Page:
What is difference between 120 size film and 220?

Discussion in 'Film and Processing' started by t_michael_turner, Jun 3, 2003.

  1. I have tentatively concluded that 220 gives twice as many images as
    120 and needs a different back in some medium format cameras. Is this
    actually the case? Are there any other significant differences between
    them? In particular, is there any significant reason to use one
    instead of the other??? Thanks in advance and apologies for asking
    what is probably an obvious and elementary question!!!
     
  2. You're right: you get twice as many images on 220 than on 120: while 120 has a paper backing for the entire length of the film, 220 only has the paper backing at the beginning and end of the roll. Sometimes the actual thickness of the film base is different, but usually not.
    Since 220 lacks the protection of the backing throughout the length of the roll, it can be more susceptable to light leaks. The only reason to use 220 over 120 is to get more shots between film changes.
    Be aware too that not all films are produced in 220: few black and white films are available in this format, for example.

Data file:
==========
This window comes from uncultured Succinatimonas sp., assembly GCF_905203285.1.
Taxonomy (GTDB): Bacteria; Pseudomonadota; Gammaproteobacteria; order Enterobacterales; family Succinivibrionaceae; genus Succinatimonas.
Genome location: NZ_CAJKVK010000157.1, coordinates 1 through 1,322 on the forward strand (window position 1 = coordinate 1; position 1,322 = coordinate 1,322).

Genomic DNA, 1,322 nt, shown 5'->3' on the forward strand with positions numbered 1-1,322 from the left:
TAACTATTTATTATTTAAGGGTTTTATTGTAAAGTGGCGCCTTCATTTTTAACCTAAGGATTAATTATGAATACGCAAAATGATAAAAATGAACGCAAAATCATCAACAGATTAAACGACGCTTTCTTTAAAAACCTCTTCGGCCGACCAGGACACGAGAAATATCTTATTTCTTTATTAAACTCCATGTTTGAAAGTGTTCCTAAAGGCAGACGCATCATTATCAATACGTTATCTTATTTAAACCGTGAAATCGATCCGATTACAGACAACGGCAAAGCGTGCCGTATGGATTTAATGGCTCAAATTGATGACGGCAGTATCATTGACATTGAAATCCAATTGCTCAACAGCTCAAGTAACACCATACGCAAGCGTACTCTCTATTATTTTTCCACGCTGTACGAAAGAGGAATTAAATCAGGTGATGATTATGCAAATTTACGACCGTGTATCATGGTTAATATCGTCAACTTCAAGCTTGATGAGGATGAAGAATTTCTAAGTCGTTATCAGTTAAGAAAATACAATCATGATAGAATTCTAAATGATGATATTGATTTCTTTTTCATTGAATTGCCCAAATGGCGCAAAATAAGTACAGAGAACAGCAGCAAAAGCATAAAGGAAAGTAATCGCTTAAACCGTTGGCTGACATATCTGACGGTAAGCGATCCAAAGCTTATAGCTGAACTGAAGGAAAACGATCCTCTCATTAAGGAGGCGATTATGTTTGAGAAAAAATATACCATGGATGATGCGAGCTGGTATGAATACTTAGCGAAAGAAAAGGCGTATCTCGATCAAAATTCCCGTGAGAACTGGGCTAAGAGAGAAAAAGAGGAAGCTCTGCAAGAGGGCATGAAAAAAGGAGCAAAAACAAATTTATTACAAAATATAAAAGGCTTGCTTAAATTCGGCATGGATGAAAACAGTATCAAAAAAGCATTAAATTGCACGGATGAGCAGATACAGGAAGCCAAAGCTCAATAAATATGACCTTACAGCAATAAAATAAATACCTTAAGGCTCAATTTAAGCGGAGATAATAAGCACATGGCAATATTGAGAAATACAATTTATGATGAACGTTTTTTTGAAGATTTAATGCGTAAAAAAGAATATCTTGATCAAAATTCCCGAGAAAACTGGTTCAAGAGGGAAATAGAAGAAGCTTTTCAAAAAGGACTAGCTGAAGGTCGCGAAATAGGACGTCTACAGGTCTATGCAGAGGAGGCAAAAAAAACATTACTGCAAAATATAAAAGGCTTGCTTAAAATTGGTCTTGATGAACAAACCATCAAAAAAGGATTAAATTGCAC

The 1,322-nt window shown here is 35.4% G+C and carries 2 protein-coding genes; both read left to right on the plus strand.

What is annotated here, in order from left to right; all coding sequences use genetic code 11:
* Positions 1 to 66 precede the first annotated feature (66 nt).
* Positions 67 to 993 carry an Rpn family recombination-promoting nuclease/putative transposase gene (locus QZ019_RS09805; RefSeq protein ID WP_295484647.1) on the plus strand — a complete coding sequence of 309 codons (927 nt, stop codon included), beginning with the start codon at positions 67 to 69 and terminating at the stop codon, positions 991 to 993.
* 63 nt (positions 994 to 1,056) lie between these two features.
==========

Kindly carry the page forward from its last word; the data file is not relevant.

3. david_henderson

    david_henderson www.photography001.com

    There is another reason to use 220 film. It reduces the number
    of rolls you have to carry and manage on a trip. If I'm away a
    couple of weeks shooting perhaps a thousand frames, then 220
    is a big advantage.

    A disadvantage of 220 is that it's harder to buy- even on those
    films made in that format. It is also discounted less than the
    popular 120 emulsions so film cost/ frame is generally higher.
     
  4. 220 film is invaluable for using one of the rangefinder medium formats (Fuji or Mamiya models for example) as street shooters. Unlike a medium format SLRs (Hasselblad et al) switching formats in these cameras merely requires the manipulation of the pressure plate in the back of the camera, which in turn tells the camera which format is being used. Otherwise you always seem to be reloading just when the going gets good. The best inexpensive 220 shooting camera I know of is the Yashica Mat-124G, a really great TLR (6x6) camera with a sharp lens & solid meter that easily switches between 120 or 220 film. Unfortunately, 220 format film is unavailable in Czech Republic where I live, and it seems difficult to get in other European countries, so my Yashica got traded in on a 50mm for my Leica. Oh well.
     

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